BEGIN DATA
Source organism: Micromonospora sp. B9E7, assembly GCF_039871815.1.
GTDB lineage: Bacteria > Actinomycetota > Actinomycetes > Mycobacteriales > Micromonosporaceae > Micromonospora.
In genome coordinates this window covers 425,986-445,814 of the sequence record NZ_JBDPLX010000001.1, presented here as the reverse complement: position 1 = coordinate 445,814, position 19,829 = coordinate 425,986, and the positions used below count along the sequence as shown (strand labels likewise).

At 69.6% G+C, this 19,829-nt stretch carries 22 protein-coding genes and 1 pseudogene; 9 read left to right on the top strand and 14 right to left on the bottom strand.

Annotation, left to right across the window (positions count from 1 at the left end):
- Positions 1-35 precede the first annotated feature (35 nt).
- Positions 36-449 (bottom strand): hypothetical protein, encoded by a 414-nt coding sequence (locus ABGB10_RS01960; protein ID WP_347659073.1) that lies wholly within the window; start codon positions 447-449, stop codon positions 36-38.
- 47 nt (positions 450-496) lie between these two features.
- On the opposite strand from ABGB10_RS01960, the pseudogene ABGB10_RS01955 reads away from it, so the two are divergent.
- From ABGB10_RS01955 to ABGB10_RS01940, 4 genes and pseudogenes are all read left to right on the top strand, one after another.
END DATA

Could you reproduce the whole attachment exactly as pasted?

Source organism: Micromonospora sp. B9E7, assembly GCF_039871815.1.
GTDB lineage: Bacteria > Actinomycetota > Actinomycetes > Mycobacteriales > Micromonosporaceae > Micromonospora.
In genome coordinates this window covers 425,986-445,814 of the sequence record NZ_JBDPLX010000001.1, presented here as the reverse complement: position 1 = coordinate 445,814, position 19,829 = coordinate 425,986, and the positions used below count along the sequence as shown (strand labels likewise).

At 69.6% G+C, this 19,829-nt stretch carries 22 protein-coding genes and 1 pseudogene; 9 read left to right on the top strand and 14 right to left on the bottom strand.

Annotation, left to right across the window (positions count from 1 at the left end):
- Positions 1-35 precede the first annotated feature (35 nt).
- Positions 36-449 (bottom strand): hypothetical protein, encoded by a 414-nt coding sequence (locus ABGB10_RS01960; protein ID WP_347659073.1) that lies wholly within the window; start codon positions 447-449, stop codon positions 36-38.
- 47 nt (positions 450-496) lie between these two features.
- On the opposite strand from ABGB10_RS01960, the pseudogene ABGB10_RS01955 reads away from it, so the two are divergent.
- From ABGB10_RS01955 to ABGB10_RS01940, 4 genes and pseudogenes are all read left to right on the top strand, one after another.